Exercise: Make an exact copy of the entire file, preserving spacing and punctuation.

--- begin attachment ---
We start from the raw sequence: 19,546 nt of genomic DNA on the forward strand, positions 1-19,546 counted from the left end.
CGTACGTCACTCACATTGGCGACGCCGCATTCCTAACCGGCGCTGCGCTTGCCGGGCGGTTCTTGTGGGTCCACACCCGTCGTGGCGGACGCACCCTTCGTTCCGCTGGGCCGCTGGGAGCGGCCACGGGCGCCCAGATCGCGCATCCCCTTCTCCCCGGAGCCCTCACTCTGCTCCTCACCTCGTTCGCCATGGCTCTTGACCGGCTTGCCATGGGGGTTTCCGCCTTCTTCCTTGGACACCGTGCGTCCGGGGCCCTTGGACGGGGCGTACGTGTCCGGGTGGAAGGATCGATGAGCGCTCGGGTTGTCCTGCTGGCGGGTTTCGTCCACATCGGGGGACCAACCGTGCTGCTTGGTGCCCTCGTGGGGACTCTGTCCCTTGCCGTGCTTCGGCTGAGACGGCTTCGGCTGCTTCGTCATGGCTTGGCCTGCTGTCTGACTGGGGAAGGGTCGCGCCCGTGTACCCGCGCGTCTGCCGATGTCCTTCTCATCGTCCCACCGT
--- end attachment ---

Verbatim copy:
We start from the raw sequence: 19,546 nt of genomic DNA on the forward strand, positions 1-19,546 counted from the left end.
CGTACGTCACTCACATTGGCGACGCCGCATTCCTAACCGGCGCTGCGCTTGCCGGGCGGTTCTTGTGGGTCCACACCCGTCGTGGCGGACGCACCCTTCGTTCCGCTGGGCCGCTGGGAGCGGCCACGGGCGCCCAGATCGCGCATCCCCTTCTCCCCGGAGCCCTCACTCTGCTCCTCACCTCGTTCGCCATGGCTCTTGACCGGCTTGCCATGGGGGTTTCCGCCTTCTTCCTTGGACACCGTGCGTCCGGGGCCCTTGGACGGGGCGTACGTGTCCGGGTGGAAGGATCGATGAGCGCTCGGGTTGTCCTGCTGGCGGGTTTCGTCCACATCGGGGGACCAACCGTGCTGCTTGGTGCCCTCGTGGGGACTCTGTCCCTTGCCGTGCTTCGGCTGAGACGGCTTCGGCTGCTTCGTCATGGCTTGGCCTGCTGTCTGACTGGGGAAGGGTCGCGCCCGTGTACCCGCGCGTCTGCCGATGTCCTTCTCATCGTCCCACCGT